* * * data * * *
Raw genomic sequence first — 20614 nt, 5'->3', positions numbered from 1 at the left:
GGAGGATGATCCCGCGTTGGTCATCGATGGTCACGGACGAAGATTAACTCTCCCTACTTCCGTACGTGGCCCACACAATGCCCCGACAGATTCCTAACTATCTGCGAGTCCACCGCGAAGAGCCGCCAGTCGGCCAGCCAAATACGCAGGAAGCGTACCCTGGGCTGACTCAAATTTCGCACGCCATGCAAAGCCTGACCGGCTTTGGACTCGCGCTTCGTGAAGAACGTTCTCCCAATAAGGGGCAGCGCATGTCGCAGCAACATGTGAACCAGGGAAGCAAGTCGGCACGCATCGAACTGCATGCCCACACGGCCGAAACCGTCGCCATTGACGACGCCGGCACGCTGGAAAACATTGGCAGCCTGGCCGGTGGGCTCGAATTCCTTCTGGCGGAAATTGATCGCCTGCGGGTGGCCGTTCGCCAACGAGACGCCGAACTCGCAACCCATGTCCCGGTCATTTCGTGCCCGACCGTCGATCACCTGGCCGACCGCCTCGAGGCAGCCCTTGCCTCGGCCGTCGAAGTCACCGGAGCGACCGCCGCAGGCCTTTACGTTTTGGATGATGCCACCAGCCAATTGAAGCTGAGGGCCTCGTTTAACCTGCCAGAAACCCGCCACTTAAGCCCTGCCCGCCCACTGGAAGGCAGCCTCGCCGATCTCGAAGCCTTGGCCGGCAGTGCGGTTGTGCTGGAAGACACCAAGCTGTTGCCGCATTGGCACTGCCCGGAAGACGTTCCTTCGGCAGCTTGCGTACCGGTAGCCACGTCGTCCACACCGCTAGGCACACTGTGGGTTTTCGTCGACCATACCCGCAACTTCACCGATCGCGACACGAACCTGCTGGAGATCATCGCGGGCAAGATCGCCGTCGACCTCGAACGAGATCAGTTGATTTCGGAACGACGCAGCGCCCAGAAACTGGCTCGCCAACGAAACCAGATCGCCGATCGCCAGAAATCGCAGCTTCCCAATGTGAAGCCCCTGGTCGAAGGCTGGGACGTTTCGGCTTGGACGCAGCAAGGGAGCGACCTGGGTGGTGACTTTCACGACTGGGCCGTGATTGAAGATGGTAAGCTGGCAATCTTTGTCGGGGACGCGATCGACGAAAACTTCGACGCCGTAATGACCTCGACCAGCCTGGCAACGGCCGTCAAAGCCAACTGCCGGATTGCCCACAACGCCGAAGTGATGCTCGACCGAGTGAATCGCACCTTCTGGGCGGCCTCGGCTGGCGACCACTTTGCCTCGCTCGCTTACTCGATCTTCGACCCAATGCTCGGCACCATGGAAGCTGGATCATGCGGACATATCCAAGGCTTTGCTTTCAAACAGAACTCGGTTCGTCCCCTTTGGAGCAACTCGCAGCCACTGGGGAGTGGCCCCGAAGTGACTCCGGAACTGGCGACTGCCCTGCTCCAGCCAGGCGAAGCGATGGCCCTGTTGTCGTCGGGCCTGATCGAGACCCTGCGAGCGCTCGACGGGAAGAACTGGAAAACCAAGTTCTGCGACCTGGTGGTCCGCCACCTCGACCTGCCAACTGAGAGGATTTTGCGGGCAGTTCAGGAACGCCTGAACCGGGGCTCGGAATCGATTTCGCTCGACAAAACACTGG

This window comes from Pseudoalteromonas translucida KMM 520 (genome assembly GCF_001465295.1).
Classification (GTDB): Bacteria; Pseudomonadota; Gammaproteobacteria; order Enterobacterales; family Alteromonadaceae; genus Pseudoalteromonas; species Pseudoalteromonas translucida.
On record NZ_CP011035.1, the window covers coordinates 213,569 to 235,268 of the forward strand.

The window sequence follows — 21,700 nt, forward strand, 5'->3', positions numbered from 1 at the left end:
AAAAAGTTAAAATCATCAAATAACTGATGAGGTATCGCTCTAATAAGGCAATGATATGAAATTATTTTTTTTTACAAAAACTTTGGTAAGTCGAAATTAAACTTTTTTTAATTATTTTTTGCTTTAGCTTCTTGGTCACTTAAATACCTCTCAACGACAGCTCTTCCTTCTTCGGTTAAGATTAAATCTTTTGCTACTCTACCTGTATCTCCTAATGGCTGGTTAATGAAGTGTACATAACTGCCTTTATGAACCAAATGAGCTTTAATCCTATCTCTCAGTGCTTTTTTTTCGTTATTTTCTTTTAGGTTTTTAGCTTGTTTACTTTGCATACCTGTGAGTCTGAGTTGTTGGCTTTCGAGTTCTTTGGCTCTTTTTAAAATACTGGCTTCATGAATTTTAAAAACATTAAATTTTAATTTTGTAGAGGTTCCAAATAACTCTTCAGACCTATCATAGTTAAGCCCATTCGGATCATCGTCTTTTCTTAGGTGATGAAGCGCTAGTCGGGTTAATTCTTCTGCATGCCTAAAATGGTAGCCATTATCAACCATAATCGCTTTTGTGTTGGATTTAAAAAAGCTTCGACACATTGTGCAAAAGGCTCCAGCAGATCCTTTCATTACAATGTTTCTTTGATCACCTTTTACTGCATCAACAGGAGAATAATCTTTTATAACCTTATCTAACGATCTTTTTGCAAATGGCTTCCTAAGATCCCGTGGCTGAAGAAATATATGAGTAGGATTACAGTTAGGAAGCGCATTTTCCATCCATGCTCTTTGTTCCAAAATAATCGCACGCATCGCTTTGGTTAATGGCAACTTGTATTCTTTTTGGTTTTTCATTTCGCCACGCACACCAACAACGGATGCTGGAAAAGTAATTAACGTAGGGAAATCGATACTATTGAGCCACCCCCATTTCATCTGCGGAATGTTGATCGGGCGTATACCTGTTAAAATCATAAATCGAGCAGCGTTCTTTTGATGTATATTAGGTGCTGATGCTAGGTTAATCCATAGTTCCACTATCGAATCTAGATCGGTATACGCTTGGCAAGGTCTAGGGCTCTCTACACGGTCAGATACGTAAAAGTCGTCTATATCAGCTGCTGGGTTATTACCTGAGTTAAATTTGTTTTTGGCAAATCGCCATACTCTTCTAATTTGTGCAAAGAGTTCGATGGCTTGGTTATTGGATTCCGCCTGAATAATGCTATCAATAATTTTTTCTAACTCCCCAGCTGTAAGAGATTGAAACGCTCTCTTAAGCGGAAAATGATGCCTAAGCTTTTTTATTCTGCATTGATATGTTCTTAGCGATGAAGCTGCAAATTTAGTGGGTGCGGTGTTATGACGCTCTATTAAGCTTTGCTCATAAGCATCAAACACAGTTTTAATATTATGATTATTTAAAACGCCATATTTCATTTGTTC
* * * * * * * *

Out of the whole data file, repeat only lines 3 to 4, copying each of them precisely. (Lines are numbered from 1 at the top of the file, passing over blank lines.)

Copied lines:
This window comes from Pseudoalteromonas translucida KMM 520 (genome assembly GCF_001465295.1).
Classification (GTDB): Bacteria; Pseudomonadota; Gammaproteobacteria; order Enterobacterales; family Alteromonadaceae; genus Pseudoalteromonas; species Pseudoalteromonas translucida.